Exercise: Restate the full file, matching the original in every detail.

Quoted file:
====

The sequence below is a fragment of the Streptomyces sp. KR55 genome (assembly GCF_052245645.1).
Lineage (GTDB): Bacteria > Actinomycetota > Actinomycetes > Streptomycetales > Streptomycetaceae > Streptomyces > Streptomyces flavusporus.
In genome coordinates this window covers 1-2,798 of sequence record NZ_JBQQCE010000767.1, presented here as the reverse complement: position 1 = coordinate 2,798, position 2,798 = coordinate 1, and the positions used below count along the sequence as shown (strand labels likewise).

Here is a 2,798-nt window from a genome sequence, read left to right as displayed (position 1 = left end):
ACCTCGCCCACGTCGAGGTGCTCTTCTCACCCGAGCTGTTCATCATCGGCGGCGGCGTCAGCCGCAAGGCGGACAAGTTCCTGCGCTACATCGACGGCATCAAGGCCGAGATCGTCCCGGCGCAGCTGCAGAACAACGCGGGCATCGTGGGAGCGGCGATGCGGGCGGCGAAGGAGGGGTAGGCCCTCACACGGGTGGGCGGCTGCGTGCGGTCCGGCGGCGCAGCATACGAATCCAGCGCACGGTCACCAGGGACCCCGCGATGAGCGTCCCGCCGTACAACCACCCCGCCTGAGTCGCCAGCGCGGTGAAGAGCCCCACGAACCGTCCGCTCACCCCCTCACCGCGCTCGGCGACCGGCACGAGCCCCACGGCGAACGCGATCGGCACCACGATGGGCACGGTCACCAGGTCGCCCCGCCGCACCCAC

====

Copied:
The sequence below is a fragment of the Streptomyces sp. KR55 genome (assembly GCF_052245645.1).
Lineage (GTDB): Bacteria > Actinomycetota > Actinomycetes > Streptomycetales > Streptomycetaceae > Streptomyces > Streptomyces flavusporus.
In genome coordinates this window covers 1-2,798 of sequence record NZ_JBQQCE010000767.1, presented here as the reverse complement: position 1 = coordinate 2,798, position 2,798 = coordinate 1, and the positions used below count along the sequence as shown (strand labels likewise).

Here is a 2,798-nt window from a genome sequence, read left to right as displayed (position 1 = left end):
ACCTCGCCCACGTCGAGGTGCTCTTCTCACCCGAGCTGTTCATCATCGGCGGCGGCGTCAGCCGCAAGGCGGACAAGTTCCTGCGCTACATCGACGGCATCAAGGCCGAGATCGTCCCGGCGCAGCTGCAGAACAACGCGGGCATCGTGGGAGCGGCGATGCGGGCGGCGAAGGAGGGGTAGGCCCTCACACGGGTGGGCGGCTGCGTGCGGTCCGGCGGCGCAGCATACGAATCCAGCGCACGGTCACCAGGGACCCCGCGATGAGCGTCCCGCCGTACAACCACCCCGCCTGAGTCGCCAGCGCGGTGAAGAGCCCCACGAACCGTCCGCTCACCCCCTCACCGCGCTCGGCGACCGGCACGAGCCCCACGGCGAACGCGATCGGCACCACGATGGGCACGGTCACCAGGTCGCCCCGCCGCACCCAC